Let me draw a distinction before exploring this further. In our recent, troubling political discourse the term “outsourcing” has, oddly, become a synonym for “off-shoring” of labor. By outsourcing, I mean contracting for the performance of functions that might otherwise be conducted by wage-earning or salaried staff. Whether those contracts are domestic (as they are with the vast majority of nonprofit outsourcing) or international (as with much corporate customer service and some manufacturing) is an important consideration from an economic and, sometimes, ethical point of view but the position of an ocean isn’t relevant to whether a contract represents outsourcing.
Neither, for that matter, is the question of whether the contract is intended to be temporary or long term.
Stories of Success
In the organization I mentioned above, the biggest issues we faced were existential. We needed to fundamentally rethink and update our understanding of the mission and the business model to serve it. As is often the case, we had many constituents strongly resisting change to their beloved organization.
Staff wasn’t credible in getting these issues on the table because they hadn’t performed adequately in a couple of key managerial areas: providing good customer service through the use of our database and producing timely and accurate financials. I decided to outsource both functions to the same firm. After years of frustration, we had both sets of issues materially resolve in less than 90 days, allowing us to get on with the rich strategic issues facing us.
This resolution simply would not have been possible had we chosen to hire a new CFO and a new database manager, asked them to diagnose the problems then retrain or hire key people and manage the new team to success. We almost certainly would have doubled the time required. And, in the instance above, we actually saved a bit of money.
Another client and I outsourced our messy accounting problems and, a month or so into the clean up, we lost the CFO. If that CFO had been an employee we would have suffered a severe setback. Instead, the outsourcing firm had a strong replacement in place within days and the transition was nearly seamless.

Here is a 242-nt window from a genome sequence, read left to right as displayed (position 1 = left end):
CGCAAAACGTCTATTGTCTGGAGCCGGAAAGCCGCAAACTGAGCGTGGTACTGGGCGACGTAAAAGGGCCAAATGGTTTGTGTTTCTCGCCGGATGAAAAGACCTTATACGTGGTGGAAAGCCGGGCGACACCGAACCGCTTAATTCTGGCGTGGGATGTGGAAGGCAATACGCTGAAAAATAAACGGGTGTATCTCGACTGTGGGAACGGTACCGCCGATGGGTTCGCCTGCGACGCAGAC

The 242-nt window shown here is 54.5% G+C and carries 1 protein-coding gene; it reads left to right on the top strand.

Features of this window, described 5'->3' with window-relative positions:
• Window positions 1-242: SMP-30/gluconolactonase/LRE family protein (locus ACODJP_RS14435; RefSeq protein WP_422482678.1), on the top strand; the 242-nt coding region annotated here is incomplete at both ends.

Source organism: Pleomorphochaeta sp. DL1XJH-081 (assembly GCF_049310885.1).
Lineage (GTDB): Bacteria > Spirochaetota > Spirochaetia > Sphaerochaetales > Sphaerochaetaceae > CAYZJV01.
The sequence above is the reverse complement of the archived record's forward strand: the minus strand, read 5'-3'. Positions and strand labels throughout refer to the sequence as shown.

Yet another client was a highly visible start-up—in the news and in the rifle sites of a number of critics. We outsourced everything initially, knowing that we would bring much in-house over time. Most notably, we needed to build a communications strategy and function simultaneously. Hiring a firm that knew our field was the crucial first step and it paid great dividends, not only in communications delivered but in bullets dodged!
Let me also knowledge that the decision as to whether to outsource must be adapted to management style and strengths, to short term and long term imperatives, to highly specialized skills or knowledge and, of course to culture. Bringing or keeping functions in-house is often the right strategy.
A Presumption in Favor of Outsourcing
Citing “fit” and “culture” too often is a disguise for valuing a misguided control over mission and is used to preclude serious consideration of this option. In fact, I would argue that for an organization of $5 million a year or less, some form of shared services (including outsourcing, shared employees, an association management company, etc.) for back-shop operation should be the presumed best strategy. Though that dollar standard is a bit arbitrary, smaller groups are very hard pressed to hire the quality of skills and experience they need in those back-shop areas and many, many organizations suffer real mission damage because of their operational weaknesses. (By “back-shop” I mean, of course, accounting, database management, office management, human resources, etc.)
Though with larger organizations the presumption might be a bit softer, I think nearly all organizations should take a hard look at outsourcing options. Even my recent clients, who have been in the $15mm to $60mm range, often find great value in having an array of skills, the bench strength and the occasional access to highly skilled, highly specialized personnel.
I hear other supporters of outsourcing suggest that it works well if limited to non-core functions. But I would take issue even with that as a blanket limitation.
First, the startup I mentioned above felt that communication was a core, not a support function, and none-the-less found great value in outsourcing it initially. Further, if the CEO function is not a core organizational function, it is at least THE core function in uniting mission with programs, with people, with fiscal resources, with reporting, etc. And, of course, my kind of role, serving as interim CEO, is itself a form of temporary outsourcing. Its value is well established in the corporate world and has grown remarkably among nonprofits during my 17 years in the field.
Usually, people’s careers are disrupted by outsourcing decisions. That is, I am persuaded, a bad thing. However, underserving the mission for which an organization was created, and underserving the public that forgoes taxes on its efforts—those are worse things! And, there are ways of managing these transitions humanely, even beneficially. In some instances, for example, the outsourcing companies convert key personnel to their own payrolls.
So, the nut of this argument is that our commitment to mission requires us to take a hard look at how to manage our organizations as well as possible and that outsourcing almost always merits consideration. With smaller organizations, I would urge a presumption in its favor. To shy away from getting the best value available because of an impulse for greater control is a disservice to our organizations, our missions and, ultimately, the well-being of those we serve.